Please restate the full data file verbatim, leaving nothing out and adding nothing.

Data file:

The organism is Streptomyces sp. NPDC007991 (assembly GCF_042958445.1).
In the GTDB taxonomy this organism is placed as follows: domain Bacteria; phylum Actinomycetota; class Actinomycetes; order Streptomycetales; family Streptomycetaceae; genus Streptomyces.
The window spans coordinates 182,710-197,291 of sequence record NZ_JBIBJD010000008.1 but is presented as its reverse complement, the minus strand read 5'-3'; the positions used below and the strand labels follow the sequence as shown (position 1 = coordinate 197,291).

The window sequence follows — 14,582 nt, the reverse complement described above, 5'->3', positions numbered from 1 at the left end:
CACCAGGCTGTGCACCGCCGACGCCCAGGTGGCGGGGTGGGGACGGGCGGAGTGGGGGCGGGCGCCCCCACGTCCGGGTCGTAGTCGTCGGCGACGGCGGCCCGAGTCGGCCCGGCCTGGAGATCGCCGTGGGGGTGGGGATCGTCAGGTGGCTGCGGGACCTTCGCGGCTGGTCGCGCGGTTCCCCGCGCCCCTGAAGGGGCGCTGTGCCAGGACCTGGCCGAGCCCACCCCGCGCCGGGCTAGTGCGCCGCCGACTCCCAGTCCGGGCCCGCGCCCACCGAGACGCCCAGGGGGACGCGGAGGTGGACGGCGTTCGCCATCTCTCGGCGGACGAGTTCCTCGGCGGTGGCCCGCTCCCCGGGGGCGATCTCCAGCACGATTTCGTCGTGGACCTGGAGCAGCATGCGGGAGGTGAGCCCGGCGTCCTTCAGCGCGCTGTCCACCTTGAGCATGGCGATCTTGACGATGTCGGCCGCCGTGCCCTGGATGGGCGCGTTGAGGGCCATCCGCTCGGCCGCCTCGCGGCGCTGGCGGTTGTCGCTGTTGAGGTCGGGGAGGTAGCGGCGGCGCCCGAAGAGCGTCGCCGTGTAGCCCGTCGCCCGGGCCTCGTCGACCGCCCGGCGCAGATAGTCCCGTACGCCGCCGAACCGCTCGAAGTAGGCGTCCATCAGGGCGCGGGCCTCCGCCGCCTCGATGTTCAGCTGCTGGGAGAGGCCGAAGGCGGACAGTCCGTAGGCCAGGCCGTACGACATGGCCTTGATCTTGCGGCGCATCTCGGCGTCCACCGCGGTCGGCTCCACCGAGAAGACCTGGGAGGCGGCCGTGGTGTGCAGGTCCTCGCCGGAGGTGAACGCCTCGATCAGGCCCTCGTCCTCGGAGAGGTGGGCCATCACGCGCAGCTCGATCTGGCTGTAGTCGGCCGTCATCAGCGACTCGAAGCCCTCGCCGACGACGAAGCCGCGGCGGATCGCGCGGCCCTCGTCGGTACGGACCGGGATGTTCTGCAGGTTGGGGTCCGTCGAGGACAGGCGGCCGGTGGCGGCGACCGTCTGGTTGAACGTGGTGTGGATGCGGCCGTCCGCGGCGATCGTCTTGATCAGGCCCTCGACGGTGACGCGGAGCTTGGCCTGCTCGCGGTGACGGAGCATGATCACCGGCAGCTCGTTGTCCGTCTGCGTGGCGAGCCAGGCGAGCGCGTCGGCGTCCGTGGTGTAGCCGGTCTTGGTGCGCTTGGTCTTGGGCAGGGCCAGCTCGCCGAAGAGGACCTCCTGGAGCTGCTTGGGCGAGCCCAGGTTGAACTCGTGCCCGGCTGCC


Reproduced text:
The organism is Streptomyces sp. NPDC007991 (assembly GCF_042958445.1).
In the GTDB taxonomy this organism is placed as follows: domain Bacteria; phylum Actinomycetota; class Actinomycetes; order Streptomycetales; family Streptomycetaceae; genus Streptomyces.
The window spans coordinates 182,710-197,291 of sequence record NZ_JBIBJD010000008.1 but is presented as its reverse complement, the minus strand read 5'-3'; the positions used below and the strand labels follow the sequence as shown (position 1 = coordinate 197,291).

The window sequence follows — 14,582 nt, the reverse complement described above, 5'->3', positions numbered from 1 at the left end:
CACCAGGCTGTGCACCGCCGACGCCCAGGTGGCGGGGTGGGGACGGGCGGAGTGGGGGCGGGCGCCCCCACGTCCGGGTCGTAGTCGTCGGCGACGGCGGCCCGAGTCGGCCCGGCCTGGAGATCGCCGTGGGGGTGGGGATCGTCAGGTGGCTGCGGGACCTTCGCGGCTGGTCGCGCGGTTCCCCGCGCCCCTGAAGGGGCGCTGTGCCAGGACCTGGCCGAGCCCACCCCGCGCCGGGCTAGTGCGCCGCCGACTCCCAGTCCGGGCCCGCGCCCACCGAGACGCCCAGGGGGACGCGGAGGTGGACGGCGTTCGCCATCTCTCGGCGGACGAGTTCCTCGGCGGTGGCCCGCTCCCCGGGGGCGATCTCCAGCACGATTTCGTCGTGGACCTGGAGCAGCATGCGGGAGGTGAGCCCGGCGTCCTTCAGCGCGCTGTCCACCTTGAGCATGGCGATCTTGACGATGTCGGCCGCCGTGCCCTGGATGGGCGCGTTGAGGGCCATCCGCTCGGCCGCCTCGCGGCGCTGGCGGTTGTCGCTGTTGAGGTCGGGGAGGTAGCGGCGGCGCCCGAAGAGCGTCGCCGTGTAGCCCGTCGCCCGGGCCTCGTCGACCGCCCGGCGCAGATAGTCCCGTACGCCGCCGAACCGCTCGAAGTAGGCGTCCATCAGGGCGCGGGCCTCCGCCGCCTCGATGTTCAGCTGCTGGGAGAGGCCGAAGGCGGACAGTCCGTAGGCCAGGCCGTACGACATGGCCTTGATCTTGCGGCGCATCTCGGCGTCCACCGCGGTCGGCTCCACCGAGAAGACCTGGGAGGCGGCCGTGGTGTGCAGGTCCTCGCCGGAGGTGAACGCCTCGATCAGGCCCTCGTCCTCGGAGAGGTGGGCCATCACGCGCAGCTCGATCTGGCTGTAGTCGGCCGTCATCAGCGACTCGAAGCCCTCGCCGACGACGAAGCCGCGGCGGATCGCGCGGCCCTCGTCGGTACGGACCGGGATGTTCTGCAGGTTGGGGTCCGTCGAGGACAGGCGGCCGGTGGCGGCGACCGTCTGGTTGAACGTGGTGTGGATGCGGCCGTCCGCGGCGATCGTCTTGATCAGGCCCTCGACGGTGACGCGGAGCTTGGCCTGCTCGCGGTGACGGAGCATGATCACCGGCAGCTCGTTGTCCGTCTGCGTGGCGAGCCAGGCGAGCGCGTCGGCGTCCGTGGTGTAGCCGGTCTTGGTGCGCTTGGTCTTGGGCAGGGCCAGCTCGCCGAAGAGGACCTCCTGGAGCTGCTTGGGCGAGCCCAGGTTGAACTCGTGCCCGGCTGCC